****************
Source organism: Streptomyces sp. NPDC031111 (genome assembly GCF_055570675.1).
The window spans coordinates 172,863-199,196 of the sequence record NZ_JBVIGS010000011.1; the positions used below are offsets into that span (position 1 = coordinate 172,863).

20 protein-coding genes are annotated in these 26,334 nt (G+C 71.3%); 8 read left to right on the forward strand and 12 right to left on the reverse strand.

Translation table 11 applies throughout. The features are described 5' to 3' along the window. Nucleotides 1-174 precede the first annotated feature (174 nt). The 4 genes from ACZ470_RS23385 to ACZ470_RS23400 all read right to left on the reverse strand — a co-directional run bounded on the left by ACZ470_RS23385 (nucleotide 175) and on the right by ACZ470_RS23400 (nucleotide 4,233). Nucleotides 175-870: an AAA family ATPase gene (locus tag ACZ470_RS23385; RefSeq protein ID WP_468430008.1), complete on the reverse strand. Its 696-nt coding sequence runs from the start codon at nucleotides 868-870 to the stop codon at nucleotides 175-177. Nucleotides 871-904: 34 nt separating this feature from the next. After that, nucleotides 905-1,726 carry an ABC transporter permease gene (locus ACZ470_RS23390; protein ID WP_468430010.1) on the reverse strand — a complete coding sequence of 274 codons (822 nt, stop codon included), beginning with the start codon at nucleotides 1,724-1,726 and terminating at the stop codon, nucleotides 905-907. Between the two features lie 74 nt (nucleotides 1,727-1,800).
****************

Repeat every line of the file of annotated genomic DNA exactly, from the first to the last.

Source organism: Streptomyces sp. NPDC031111 (genome assembly GCF_055570675.1).
The window spans coordinates 172,863-199,196 of the sequence record NZ_JBVIGS010000011.1; the positions used below are offsets into that span (position 1 = coordinate 172,863).

20 protein-coding genes are annotated in these 26,334 nt (G+C 71.3%); 8 read left to right on the forward strand and 12 right to left on the reverse strand.

Translation table 11 applies throughout. The features are described 5' to 3' along the window. Nucleotides 1-174 precede the first annotated feature (174 nt). The 4 genes from ACZ470_RS23385 to ACZ470_RS23400 all read right to left on the reverse strand — a co-directional run bounded on the left by ACZ470_RS23385 (nucleotide 175) and on the right by ACZ470_RS23400 (nucleotide 4,233). Nucleotides 175-870: an AAA family ATPase gene (locus tag ACZ470_RS23385; RefSeq protein ID WP_468430008.1), complete on the reverse strand. Its 696-nt coding sequence runs from the start codon at nucleotides 868-870 to the stop codon at nucleotides 175-177. Nucleotides 871-904: 34 nt separating this feature from the next. After that, nucleotides 905-1,726 carry an ABC transporter permease gene (locus ACZ470_RS23390; protein ID WP_468430010.1) on the reverse strand — a complete coding sequence of 274 codons (822 nt, stop codon included), beginning with the start codon at nucleotides 1,724-1,726 and terminating at the stop codon, nucleotides 905-907. Between the two features lie 74 nt (nucleotides 1,727-1,800).